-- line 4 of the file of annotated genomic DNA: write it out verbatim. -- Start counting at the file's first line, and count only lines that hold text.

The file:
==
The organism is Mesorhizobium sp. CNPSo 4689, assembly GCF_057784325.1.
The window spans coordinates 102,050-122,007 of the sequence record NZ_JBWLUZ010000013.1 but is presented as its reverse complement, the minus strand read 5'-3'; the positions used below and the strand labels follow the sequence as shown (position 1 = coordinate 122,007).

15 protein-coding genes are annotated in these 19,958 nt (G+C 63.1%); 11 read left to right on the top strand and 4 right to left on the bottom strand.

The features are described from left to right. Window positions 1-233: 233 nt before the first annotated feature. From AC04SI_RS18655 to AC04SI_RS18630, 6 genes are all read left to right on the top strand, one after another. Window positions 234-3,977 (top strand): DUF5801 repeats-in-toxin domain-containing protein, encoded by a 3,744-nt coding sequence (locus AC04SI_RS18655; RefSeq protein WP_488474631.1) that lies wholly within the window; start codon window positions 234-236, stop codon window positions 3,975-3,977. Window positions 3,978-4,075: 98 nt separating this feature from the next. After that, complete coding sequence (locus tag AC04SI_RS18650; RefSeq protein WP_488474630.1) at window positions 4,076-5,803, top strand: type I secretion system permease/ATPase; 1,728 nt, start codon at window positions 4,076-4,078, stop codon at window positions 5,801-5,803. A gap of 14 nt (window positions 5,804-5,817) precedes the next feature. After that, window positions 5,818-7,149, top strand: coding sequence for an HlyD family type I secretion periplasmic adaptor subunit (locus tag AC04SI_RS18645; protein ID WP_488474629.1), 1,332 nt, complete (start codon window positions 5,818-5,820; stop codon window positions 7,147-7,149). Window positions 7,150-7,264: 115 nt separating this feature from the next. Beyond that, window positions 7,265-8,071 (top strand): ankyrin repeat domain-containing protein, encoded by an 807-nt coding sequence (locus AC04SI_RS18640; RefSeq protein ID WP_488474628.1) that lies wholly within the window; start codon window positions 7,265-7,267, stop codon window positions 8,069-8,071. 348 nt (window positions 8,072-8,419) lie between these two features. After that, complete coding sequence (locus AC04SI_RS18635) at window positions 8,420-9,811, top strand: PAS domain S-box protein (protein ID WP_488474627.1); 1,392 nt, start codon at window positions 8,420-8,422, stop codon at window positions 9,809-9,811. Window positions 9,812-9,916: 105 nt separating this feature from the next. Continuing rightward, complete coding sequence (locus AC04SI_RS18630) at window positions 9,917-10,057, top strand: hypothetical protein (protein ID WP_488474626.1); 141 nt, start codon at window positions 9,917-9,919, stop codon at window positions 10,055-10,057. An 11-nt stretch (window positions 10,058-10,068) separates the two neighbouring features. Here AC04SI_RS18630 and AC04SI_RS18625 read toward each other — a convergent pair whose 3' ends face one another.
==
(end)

The features are described from left to right. Window positions 1-233: 233 nt before the first annotated feature. From AC04SI_RS18655 to AC04SI_RS18630, 6 genes are all read left to right on the top strand, one after another. Window positions 234-3,977 (top strand): DUF5801 repeats-in-toxin domain-containing protein, encoded by a 3,744-nt coding sequence (locus AC04SI_RS18655; RefSeq protein WP_488474631.1) that lies wholly within the window; start codon window positions 234-236, stop codon window positions 3,975-3,977. Window positions 3,978-4,075: 98 nt separating this feature from the next. After that, complete coding sequence (locus tag AC04SI_RS18650; RefSeq protein WP_488474630.1) at window positions 4,076-5,803, top strand: type I secretion system permease/ATPase; 1,728 nt, start codon at window positions 4,076-4,078, stop codon at window positions 5,801-5,803. A gap of 14 nt (window positions 5,804-5,817) precedes the next feature. After that, window positions 5,818-7,149, top strand: coding sequence for an HlyD family type I secretion periplasmic adaptor subunit (locus tag AC04SI_RS18645; protein ID WP_488474629.1), 1,332 nt, complete (start codon window positions 5,818-5,820; stop codon window positions 7,147-7,149). Window positions 7,150-7,264: 115 nt separating this feature from the next. Beyond that, window positions 7,265-8,071 (top strand): ankyrin repeat domain-containing protein, encoded by an 807-nt coding sequence (locus AC04SI_RS18640; RefSeq protein ID WP_488474628.1) that lies wholly within the window; start codon window positions 7,265-7,267, stop codon window positions 8,069-8,071. 348 nt (window positions 8,072-8,419) lie between these two features. After that, complete coding sequence (locus AC04SI_RS18635) at window positions 8,420-9,811, top strand: PAS domain S-box protein (protein ID WP_488474627.1); 1,392 nt, start codon at window positions 8,420-8,422, stop codon at window positions 9,809-9,811. Window positions 9,812-9,916: 105 nt separating this feature from the next. Continuing rightward, complete coding sequence (locus AC04SI_RS18630) at window positions 9,917-10,057, top strand: hypothetical protein (protein ID WP_488474626.1); 141 nt, start codon at window positions 9,917-9,919, stop codon at window positions 10,055-10,057. An 11-nt stretch (window positions 10,058-10,068) separates the two neighbouring features. Here AC04SI_RS18630 and AC04SI_RS18625 read toward each other — a convergent pair whose 3' ends face one another.